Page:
Over the past month, I went through the process of registering a large set of latin american and caribbean country code domains for an online car marketplace which I am a cofounder at. The process was tedious at best, and after carrying it out, it became clear to me that latam ccTLDs are not really commercial or easy to access at all, and taking into account the changing dynamic of the domain name industry, that they will soon become obsolete.
Why am I so harsh? Let me show you some examples of what it is necessary to go through to register country code domains in Latin America. Bear in mind that most of these extensions have no special requirements for registration and that they are intended to be commercial and easily accessible.
A Puerto Rican* .PR domain costs $1000 USD, while a .COM.PR is $100 USD! You would think that for this amount of money in exchange for a service which requires no effort and almost no cost to offer, that they would be running to help you register a domain. Caveat emptor! Quite the contrary, to register a Puerto Rico domain name, you need to carry out the signup on their website, after which a phone call verification is required (which could take days or weeks while they reach you and basically ask you for your name over the phone), then you have to call them back to get your IP verified so that you can login to the account and finally pay, and then manually setup your nameservers. This can take weeks.
But .PR is amazing compared to most of the other ccTLDs, which give little or no information on how to register a domain name. Those that have websites at nic.cctld, have limited or no information and only work occasionally. Searching Google reveals little information on how to register most of these domain names and it is impossible to find links to the official ccTLD websites - if they exist. The registration process is difficult, and in most cases paying involves working with foreign banks, doing via wire transfers and then carrying out complicated processes to verify customers and setup nameservers.
While the cost of registering a domain under most of these extensions is close to $100 dollars, and that the organizations behind these ccTLDs are in charge of running a country’s domain name system, it is ridiculously ridiculous that they don’t even have something as simple as a website with complete information, or accept payment via credit cards. Putting information on the internet costs nothing. Setting up a simple website with Logicboxes and/or CoCCa and a payment gateway costs under $5000 dollars and takes a month at most. The plane ticket to the next ICANN meeting (that representatives from all latam ccTLDS will probably be attending) is probably more expensive.
If after having worked with registries and registrars over the last years and having registered over 1000 domains in my life, registering latam domains was tolling for me, I cannot even imagine how incredibly complex this is for an average internet user. But when there is no alternative, people will stand in line, wait weeks for an email or a phone call, navigate all over the web for information, pay a lawyer to help them, or do almost anything to gain access to a domain which they need for their business. And right now, there is no alternative**. For most names the .COM, .NET and .CO versions are taken, the aftermarket domains are incredibly expensive, and the other extensions aren’t suitable.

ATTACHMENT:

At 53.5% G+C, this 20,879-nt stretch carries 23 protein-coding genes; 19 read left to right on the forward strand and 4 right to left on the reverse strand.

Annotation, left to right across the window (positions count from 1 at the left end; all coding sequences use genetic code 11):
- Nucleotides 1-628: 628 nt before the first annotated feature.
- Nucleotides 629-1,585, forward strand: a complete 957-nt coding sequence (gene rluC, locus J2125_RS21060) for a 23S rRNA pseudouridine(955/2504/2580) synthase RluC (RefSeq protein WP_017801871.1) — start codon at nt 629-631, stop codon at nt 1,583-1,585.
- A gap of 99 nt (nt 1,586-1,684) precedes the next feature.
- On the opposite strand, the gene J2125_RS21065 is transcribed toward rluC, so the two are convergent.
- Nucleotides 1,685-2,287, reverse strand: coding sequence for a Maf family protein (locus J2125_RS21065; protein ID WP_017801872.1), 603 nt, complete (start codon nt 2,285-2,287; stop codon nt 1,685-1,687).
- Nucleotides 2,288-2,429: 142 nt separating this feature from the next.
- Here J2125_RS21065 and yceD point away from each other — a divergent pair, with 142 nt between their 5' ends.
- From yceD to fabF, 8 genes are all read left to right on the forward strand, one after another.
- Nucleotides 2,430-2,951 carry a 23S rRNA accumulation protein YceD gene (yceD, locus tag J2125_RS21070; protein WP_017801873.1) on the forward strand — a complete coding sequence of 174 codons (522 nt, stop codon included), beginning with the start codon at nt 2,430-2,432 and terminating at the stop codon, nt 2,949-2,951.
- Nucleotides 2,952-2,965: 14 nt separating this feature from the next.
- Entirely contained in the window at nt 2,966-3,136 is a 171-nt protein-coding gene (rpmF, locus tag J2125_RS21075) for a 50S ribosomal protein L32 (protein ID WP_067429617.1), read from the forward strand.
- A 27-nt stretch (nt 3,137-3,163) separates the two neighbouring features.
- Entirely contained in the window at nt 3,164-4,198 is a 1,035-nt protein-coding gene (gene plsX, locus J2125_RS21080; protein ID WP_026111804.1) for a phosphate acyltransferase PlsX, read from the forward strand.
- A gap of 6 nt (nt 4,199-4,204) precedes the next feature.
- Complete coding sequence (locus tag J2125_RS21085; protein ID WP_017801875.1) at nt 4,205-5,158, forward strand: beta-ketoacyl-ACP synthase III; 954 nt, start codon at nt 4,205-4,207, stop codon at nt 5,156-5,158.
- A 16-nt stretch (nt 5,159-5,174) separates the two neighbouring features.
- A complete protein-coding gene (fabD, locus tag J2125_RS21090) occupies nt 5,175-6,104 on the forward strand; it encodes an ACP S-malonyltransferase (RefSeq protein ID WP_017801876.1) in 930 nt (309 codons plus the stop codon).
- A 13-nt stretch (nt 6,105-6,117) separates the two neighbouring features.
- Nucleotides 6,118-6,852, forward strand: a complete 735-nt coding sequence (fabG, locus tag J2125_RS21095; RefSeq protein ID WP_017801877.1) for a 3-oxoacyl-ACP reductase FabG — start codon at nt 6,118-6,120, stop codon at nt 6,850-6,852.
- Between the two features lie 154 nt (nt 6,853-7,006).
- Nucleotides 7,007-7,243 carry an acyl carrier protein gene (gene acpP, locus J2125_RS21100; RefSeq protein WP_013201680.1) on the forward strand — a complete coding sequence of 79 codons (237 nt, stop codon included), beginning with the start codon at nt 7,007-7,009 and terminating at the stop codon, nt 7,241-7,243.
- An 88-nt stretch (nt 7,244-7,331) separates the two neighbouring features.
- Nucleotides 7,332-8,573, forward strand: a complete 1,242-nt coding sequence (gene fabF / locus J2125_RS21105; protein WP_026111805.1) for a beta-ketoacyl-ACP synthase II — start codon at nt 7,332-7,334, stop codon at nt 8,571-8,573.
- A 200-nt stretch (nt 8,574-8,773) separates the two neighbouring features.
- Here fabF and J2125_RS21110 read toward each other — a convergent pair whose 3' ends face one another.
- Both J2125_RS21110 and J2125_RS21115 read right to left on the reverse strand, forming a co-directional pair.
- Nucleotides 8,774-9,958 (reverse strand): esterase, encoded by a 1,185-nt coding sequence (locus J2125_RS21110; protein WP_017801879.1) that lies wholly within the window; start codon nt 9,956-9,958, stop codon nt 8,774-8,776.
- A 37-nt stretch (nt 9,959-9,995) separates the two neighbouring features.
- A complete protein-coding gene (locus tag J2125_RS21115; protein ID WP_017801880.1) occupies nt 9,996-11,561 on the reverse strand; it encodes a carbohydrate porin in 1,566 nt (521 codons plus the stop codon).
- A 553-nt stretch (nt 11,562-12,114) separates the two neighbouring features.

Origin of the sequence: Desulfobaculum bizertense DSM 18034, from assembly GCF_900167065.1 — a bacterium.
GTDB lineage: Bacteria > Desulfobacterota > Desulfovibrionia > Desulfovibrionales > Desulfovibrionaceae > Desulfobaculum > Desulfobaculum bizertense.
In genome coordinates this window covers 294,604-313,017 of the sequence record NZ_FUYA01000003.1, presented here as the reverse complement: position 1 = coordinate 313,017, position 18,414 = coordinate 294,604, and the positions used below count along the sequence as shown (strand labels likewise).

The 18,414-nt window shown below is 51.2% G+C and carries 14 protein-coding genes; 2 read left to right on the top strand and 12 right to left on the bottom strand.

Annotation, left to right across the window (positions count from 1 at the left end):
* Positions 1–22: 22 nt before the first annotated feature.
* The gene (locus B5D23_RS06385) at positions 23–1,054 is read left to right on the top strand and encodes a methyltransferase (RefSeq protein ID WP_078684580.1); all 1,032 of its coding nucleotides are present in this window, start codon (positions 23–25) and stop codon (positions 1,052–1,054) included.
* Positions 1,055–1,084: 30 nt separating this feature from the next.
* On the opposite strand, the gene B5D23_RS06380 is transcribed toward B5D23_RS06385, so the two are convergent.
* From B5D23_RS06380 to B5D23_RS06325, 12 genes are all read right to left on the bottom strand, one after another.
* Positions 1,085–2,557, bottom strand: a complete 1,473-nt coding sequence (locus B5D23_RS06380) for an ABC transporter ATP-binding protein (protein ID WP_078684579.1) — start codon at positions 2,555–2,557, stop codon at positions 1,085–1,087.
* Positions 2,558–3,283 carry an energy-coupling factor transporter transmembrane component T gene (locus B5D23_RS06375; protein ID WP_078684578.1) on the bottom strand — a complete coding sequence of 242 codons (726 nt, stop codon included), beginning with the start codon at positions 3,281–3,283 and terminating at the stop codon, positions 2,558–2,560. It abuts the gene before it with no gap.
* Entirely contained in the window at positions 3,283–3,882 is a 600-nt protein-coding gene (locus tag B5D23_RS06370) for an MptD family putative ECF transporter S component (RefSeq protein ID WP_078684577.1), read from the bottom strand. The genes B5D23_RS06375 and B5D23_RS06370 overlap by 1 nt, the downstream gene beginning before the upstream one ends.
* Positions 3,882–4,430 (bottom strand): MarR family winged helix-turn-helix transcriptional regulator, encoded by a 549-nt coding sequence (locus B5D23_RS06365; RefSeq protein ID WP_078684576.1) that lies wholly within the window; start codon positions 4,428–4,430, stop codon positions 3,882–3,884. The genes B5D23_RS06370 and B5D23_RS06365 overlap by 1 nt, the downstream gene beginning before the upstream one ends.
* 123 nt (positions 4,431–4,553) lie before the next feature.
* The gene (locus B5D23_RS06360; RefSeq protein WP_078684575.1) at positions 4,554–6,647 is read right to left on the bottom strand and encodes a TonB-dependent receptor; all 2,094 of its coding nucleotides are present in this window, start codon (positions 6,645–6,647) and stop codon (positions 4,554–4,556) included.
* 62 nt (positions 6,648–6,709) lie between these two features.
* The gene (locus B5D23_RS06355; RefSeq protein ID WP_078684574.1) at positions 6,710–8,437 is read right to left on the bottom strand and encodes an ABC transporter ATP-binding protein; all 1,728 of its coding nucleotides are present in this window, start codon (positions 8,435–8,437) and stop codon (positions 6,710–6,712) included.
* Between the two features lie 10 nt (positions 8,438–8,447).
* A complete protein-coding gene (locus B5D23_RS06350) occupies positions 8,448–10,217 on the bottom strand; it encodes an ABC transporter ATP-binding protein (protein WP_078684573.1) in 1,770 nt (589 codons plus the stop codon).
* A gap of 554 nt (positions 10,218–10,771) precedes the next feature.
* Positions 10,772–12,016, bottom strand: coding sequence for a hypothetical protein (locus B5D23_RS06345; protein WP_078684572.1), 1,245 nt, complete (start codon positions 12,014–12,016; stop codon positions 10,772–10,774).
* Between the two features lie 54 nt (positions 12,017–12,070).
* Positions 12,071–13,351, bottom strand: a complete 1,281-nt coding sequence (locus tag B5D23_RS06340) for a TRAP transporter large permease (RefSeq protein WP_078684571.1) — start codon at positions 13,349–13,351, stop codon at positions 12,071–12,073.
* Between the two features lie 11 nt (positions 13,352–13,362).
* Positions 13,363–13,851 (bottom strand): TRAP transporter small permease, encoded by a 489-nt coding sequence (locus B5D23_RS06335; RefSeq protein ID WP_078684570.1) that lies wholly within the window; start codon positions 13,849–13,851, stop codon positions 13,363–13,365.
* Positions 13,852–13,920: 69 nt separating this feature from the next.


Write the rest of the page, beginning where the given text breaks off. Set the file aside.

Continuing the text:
Next year though, there will be alternatives, hundreds of them. It is expected that over 500 new domain name extensions will launch per year as the result of the nGTLD process, and most of them will probably be popular, easy to register via any registrar and cost about $50 dollars. It is hard to think that amongst hundreds of new alternatives it won’t be possible to find a good alternative.
I will probably register the names I need for any future venture under one of these extensions and drop my latam ccTLD domains which are costly and hard to renew, and so will most people.
Not only will latin american ccTLDs stop growing like any organization should; they will slowly disappear.
Hopefully this post will reach the hands of latin american and caribbean ccTLD managers and make them aware this problem, as seen from the perspective of one of their paying customers, albeit one which knows a bit about the domain name industry. With a little effort, they can execute big changes, which will make things easier for their current and future customers, and save them from facing technological obsolescence.
*The .PR extension technically corresponds to the North American region, although it participates in Latam domain associations. Thanks to Eduardo Santoyo of LACTLD for pointing this out.
**There is another alternative to looking for the information from the registry or admin, and it is directly using a registrar (like My.co, Marcaria.com, etc.) for finding information and carrying out the registration - still, I consider that registries should at least have the information about accredited domain registrars somewhere on their websites. Thanks to Gerardo Aristizabal of My.co for pointing this out.